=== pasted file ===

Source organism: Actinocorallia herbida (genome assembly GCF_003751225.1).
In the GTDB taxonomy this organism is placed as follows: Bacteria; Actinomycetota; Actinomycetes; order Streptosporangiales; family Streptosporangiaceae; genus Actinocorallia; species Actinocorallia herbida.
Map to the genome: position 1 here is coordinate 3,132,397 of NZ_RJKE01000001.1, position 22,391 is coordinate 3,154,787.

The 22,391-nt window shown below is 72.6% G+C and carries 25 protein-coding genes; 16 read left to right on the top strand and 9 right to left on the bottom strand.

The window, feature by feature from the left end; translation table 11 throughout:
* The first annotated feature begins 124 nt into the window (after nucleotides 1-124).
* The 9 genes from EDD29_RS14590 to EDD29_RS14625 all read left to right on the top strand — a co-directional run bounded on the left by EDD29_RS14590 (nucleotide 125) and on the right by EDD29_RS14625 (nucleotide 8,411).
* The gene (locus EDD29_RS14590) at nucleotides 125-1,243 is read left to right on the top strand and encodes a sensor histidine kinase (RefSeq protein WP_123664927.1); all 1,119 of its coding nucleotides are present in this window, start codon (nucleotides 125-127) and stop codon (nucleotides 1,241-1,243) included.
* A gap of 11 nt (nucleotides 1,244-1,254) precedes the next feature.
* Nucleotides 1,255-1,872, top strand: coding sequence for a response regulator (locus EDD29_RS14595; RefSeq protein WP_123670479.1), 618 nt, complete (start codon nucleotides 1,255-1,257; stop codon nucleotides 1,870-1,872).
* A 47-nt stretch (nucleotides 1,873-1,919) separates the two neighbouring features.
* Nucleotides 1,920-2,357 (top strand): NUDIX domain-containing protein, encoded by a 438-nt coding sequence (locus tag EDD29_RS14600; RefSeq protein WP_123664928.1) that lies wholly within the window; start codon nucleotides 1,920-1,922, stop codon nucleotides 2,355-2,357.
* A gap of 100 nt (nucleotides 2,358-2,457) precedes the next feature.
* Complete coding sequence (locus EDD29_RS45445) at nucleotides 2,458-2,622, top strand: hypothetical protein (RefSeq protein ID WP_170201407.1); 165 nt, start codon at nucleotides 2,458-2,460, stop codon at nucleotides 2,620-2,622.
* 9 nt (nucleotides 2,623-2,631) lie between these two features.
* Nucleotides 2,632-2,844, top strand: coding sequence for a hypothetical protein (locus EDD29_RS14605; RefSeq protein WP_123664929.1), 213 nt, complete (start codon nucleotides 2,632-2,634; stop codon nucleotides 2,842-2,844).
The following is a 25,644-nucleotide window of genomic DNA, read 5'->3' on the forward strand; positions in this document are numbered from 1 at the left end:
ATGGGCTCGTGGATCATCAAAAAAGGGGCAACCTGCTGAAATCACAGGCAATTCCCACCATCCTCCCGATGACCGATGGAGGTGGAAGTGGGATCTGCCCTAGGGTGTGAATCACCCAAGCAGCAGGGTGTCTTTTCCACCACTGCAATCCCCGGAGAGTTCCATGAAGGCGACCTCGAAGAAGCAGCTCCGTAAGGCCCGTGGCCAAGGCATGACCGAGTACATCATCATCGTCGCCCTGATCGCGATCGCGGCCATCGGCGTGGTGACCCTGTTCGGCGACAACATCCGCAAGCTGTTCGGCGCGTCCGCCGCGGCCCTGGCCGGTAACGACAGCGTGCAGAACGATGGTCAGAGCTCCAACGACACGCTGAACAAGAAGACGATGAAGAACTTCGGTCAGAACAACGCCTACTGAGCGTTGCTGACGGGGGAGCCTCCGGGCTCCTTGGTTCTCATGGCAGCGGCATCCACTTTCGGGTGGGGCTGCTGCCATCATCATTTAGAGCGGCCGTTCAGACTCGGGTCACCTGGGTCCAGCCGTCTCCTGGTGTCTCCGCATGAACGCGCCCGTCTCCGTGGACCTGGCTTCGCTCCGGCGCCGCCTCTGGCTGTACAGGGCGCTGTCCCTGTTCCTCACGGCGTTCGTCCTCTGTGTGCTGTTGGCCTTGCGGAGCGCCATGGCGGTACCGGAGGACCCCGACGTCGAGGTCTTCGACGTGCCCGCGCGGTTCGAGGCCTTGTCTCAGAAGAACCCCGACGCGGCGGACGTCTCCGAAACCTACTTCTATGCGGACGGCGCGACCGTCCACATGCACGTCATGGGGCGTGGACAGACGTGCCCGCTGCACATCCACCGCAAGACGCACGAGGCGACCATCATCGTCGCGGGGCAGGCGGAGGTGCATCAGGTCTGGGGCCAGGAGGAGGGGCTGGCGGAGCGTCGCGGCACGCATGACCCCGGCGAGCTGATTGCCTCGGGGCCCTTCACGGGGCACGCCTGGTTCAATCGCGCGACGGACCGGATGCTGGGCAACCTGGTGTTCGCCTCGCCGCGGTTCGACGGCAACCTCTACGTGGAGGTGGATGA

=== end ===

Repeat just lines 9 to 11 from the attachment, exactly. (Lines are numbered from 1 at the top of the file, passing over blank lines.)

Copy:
* A gap of 11 nt (nucleotides 1,244-1,254) precedes the next feature.
* Nucleotides 1,255-1,872, top strand: coding sequence for a response regulator (locus EDD29_RS14595; RefSeq protein WP_123670479.1), 618 nt, complete (start codon nucleotides 1,255-1,257; stop codon nucleotides 1,870-1,872).
* A 47-nt stretch (nucleotides 1,873-1,919) separates the two neighbouring features.